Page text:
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Six decades after becoming a regular on the coffee house scene that was emerging around Club 47 in Cambridge, MA, Joan Baez determined that “2018 will be my last year of formal extended touring.” With her 2017 Rock And Roll Hall Of Fame induction topping off a lifetime of awards and honors for her recordings and human rights achievements around the globe, the symmetry of Joan’s decision reverberates. “I’m looking forward to being on the road with a beautiful new album about which I am truly proud,” she said. “I welcome the opportunity to share this new music as well as longtime favorites with my audiences around the world.”
She remains a musical force of nature, and an artist of incalculable influence. Her mission has never wavered in sixty years. Commenting on the song “I Wish The Wars Were All Over,” from her new album Whistle Down The Wind, Joan asks, “Will a better world come? I don't know. But we have to do our work for a just and loving society whether the end comes tomorrow or whether we are still holding fast for generations to come.”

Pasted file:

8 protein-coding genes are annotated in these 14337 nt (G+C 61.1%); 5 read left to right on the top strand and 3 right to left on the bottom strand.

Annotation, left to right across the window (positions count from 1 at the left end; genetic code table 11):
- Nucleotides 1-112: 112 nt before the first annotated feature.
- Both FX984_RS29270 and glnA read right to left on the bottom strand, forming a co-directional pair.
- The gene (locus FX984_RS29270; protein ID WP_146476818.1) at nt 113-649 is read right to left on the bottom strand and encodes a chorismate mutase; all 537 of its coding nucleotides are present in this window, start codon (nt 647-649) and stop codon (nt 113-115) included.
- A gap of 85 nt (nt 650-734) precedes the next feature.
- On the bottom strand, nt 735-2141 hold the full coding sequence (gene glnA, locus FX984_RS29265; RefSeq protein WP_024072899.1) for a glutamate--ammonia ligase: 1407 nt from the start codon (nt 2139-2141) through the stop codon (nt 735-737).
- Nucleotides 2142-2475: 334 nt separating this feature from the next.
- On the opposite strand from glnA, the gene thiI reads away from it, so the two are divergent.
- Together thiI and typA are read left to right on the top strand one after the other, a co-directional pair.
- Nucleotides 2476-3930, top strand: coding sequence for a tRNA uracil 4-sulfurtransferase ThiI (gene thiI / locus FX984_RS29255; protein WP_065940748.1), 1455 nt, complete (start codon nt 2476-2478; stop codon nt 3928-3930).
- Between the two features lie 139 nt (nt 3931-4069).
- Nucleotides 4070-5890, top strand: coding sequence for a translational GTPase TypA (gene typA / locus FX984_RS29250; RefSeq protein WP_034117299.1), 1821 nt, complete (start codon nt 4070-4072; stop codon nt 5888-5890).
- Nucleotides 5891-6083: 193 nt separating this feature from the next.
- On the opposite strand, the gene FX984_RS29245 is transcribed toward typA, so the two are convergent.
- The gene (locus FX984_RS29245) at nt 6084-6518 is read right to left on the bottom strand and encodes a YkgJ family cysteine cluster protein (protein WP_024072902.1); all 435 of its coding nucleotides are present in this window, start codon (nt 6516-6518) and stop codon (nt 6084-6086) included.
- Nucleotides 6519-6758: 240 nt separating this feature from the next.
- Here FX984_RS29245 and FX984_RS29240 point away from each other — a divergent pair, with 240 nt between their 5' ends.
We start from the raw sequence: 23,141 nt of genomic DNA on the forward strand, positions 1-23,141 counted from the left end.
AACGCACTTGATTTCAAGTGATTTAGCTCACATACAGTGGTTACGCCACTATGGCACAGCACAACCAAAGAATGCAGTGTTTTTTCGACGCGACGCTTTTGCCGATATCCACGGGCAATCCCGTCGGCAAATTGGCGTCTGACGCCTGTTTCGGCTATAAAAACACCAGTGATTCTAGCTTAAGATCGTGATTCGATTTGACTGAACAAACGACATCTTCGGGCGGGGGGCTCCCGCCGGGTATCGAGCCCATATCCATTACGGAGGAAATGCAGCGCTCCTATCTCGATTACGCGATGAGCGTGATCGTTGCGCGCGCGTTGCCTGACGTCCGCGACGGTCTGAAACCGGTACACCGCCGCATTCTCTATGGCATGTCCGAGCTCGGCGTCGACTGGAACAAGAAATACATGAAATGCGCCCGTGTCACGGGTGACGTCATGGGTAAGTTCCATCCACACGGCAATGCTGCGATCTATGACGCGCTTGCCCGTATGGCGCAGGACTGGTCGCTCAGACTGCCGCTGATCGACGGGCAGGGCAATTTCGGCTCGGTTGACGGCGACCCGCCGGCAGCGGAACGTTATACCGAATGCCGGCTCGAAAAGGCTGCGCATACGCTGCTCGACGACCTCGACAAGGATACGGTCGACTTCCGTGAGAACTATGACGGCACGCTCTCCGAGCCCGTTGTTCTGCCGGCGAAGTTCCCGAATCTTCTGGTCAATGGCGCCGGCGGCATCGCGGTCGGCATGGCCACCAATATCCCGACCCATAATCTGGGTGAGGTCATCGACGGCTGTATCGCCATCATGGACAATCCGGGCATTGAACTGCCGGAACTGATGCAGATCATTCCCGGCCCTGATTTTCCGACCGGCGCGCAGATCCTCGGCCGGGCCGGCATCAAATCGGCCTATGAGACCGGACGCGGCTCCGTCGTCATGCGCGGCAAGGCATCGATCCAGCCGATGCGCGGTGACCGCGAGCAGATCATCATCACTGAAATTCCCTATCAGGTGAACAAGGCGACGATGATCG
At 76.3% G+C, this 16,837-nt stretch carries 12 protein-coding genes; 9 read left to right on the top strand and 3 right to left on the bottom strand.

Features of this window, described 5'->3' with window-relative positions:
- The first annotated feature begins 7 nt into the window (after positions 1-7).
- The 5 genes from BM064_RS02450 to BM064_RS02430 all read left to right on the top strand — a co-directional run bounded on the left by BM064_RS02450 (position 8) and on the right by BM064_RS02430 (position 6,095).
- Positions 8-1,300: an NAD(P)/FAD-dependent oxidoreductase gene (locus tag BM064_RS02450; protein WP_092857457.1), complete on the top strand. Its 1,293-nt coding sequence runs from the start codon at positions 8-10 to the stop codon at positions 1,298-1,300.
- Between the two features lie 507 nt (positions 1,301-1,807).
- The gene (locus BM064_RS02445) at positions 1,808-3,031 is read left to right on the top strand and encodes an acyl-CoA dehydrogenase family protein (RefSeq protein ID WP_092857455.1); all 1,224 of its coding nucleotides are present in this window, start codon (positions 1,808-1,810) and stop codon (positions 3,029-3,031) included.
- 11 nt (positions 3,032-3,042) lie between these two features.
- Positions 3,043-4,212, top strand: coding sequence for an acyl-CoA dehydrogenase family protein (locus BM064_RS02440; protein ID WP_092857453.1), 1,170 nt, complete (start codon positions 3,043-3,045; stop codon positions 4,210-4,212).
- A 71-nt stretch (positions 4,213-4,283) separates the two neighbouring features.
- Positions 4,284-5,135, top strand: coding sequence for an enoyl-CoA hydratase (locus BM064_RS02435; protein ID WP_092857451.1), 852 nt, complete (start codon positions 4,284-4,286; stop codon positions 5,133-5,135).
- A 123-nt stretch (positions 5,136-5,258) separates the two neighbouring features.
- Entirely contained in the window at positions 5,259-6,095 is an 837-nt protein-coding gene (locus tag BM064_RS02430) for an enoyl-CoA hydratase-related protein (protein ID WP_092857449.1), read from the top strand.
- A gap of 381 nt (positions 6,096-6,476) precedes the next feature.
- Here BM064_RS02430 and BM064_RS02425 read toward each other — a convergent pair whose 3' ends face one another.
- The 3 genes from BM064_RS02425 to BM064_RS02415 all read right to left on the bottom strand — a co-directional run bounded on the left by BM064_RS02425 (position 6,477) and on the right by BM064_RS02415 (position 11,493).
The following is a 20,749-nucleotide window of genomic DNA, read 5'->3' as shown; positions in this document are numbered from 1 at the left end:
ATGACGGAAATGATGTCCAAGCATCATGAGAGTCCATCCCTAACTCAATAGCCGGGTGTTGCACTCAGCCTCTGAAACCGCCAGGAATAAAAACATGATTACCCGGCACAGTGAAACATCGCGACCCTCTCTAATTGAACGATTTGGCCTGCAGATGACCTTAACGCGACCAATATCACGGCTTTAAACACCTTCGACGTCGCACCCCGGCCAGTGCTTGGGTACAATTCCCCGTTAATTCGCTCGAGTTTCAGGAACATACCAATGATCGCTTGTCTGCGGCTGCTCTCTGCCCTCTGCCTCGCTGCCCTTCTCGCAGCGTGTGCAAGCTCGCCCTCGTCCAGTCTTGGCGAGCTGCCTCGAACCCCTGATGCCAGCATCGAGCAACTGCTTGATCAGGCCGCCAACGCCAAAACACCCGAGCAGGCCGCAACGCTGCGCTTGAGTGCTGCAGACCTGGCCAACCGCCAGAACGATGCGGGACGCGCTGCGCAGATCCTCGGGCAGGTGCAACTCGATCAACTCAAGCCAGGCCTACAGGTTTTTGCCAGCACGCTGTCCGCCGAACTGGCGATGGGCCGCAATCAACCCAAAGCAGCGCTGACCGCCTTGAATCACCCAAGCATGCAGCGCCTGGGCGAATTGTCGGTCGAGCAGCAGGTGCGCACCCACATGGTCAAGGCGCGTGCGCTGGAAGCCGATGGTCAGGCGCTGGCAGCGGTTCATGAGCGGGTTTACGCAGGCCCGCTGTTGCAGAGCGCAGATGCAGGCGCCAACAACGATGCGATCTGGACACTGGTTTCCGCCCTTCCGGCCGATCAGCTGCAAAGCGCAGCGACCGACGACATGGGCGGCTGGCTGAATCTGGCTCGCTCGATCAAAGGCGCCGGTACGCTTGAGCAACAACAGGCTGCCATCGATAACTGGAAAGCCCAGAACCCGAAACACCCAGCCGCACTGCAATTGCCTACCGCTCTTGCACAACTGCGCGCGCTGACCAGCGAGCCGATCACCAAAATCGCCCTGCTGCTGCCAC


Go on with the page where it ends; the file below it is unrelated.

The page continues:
Whistle Down The Wind, Joan’s first new studio album in a decade, gathers material by some of her favorite composers, from Tom Waits (“Whistle Down The Wind,” “Last Leaf”) and Josh Ritter (“Be Of Good Heart,” “Silver Blade”), to Eliza Gilkyson (“The Great Correction”) and Mary Chapin Carpenter (“The Things That We Are Made Of”). Ritter’s “Silver Blade” has been described by Joan as “a bookend to ‘Silver Dagger’ [the first song on her self-titled debut LP of 1960] at the end of this nearly sixty-year career ... like something I would have picked up in Club 47 when I was 18.”
Whistle Down The Wind succeeds 2008’s critically acclaimed, Grammy®-nominated Day After Tomorrow, produced by Steve Earle, the release of which coincided with the 50th anniversary of Joan’s first performances at Club 47. Day After Tomorrow and Whistle Down The Wind both underscore Joan’s long history of mutual mentoring, introducing songs by artists and songwriters, known and unknown, a hallmark of her recordings and performances ever since the turbulent 1960s.